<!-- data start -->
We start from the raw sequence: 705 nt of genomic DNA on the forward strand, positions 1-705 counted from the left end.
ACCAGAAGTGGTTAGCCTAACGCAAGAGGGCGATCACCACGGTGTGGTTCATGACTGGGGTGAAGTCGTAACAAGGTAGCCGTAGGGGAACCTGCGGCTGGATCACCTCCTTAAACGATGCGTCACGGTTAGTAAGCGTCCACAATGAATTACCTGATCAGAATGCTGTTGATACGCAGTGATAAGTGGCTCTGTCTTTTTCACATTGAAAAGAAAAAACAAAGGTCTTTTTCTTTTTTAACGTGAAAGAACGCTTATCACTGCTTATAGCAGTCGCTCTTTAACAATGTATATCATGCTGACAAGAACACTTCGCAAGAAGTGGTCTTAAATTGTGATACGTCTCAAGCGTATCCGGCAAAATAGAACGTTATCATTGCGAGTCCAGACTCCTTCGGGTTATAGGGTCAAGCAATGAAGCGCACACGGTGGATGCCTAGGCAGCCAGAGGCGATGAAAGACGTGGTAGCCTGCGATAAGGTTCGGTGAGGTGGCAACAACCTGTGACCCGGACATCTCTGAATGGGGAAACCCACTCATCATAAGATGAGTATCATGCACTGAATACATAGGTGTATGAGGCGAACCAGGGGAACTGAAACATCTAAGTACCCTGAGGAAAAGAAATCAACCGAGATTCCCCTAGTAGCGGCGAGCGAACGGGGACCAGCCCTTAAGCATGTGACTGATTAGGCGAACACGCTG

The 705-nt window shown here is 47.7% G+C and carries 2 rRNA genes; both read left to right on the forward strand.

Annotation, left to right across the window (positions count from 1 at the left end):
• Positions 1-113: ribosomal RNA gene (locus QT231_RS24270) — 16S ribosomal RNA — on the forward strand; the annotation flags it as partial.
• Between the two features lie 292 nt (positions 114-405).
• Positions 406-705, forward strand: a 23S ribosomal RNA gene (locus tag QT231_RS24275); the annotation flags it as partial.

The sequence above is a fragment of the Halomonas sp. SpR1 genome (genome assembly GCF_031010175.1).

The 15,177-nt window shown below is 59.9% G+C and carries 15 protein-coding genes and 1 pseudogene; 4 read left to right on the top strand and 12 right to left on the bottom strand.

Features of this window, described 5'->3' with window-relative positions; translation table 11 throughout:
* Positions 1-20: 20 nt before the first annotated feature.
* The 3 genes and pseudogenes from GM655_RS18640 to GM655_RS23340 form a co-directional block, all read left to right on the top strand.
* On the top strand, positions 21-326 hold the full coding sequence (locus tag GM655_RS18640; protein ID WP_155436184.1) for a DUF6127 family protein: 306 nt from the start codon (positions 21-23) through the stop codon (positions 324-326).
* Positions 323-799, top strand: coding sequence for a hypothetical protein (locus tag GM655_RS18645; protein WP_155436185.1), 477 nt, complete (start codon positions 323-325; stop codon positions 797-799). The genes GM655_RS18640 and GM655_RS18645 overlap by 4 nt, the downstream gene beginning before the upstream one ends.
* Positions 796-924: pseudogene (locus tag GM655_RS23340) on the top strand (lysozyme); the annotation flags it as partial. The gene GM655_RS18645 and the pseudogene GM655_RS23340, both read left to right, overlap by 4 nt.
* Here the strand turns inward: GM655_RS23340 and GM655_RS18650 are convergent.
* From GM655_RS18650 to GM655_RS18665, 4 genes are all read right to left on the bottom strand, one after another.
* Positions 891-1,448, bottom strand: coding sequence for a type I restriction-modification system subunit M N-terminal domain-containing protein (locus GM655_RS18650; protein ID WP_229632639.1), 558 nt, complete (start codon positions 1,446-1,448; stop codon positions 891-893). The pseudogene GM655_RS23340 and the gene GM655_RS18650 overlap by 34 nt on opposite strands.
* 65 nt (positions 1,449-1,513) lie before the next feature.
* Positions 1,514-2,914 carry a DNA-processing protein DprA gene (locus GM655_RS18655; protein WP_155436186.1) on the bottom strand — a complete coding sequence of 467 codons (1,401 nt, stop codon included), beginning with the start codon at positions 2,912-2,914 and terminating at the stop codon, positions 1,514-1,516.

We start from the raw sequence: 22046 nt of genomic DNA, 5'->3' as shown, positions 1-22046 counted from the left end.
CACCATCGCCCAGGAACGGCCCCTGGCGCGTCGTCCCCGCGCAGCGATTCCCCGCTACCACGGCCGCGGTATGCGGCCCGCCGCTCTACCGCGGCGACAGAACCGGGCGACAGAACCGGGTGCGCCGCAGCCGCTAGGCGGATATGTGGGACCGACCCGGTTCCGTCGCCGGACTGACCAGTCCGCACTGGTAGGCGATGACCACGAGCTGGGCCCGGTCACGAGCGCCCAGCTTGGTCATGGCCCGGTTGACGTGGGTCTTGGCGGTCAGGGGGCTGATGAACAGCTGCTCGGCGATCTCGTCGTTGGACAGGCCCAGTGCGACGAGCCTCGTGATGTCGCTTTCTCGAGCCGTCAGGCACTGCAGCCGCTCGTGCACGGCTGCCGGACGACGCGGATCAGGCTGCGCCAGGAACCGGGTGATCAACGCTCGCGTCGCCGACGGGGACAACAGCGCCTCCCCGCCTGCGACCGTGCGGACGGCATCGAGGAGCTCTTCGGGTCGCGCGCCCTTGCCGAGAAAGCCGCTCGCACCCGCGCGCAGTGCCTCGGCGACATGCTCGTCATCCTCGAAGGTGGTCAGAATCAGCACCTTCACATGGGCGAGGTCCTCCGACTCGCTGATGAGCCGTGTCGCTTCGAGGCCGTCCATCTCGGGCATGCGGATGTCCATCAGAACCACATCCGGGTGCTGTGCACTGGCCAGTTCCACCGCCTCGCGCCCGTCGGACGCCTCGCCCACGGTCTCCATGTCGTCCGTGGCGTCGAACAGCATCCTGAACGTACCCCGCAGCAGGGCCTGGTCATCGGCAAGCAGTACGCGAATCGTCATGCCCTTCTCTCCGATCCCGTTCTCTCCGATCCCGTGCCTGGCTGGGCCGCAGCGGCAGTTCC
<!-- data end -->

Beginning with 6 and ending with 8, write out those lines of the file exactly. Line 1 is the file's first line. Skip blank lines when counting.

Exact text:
• Between the two features lie 292 nt (positions 114-405).
• Positions 406-705, forward strand: a 23S ribosomal RNA gene (locus tag QT231_RS24275); the annotation flags it as partial.

The sequence above is a fragment of the Halomonas sp. SpR1 genome (genome assembly GCF_031010175.1).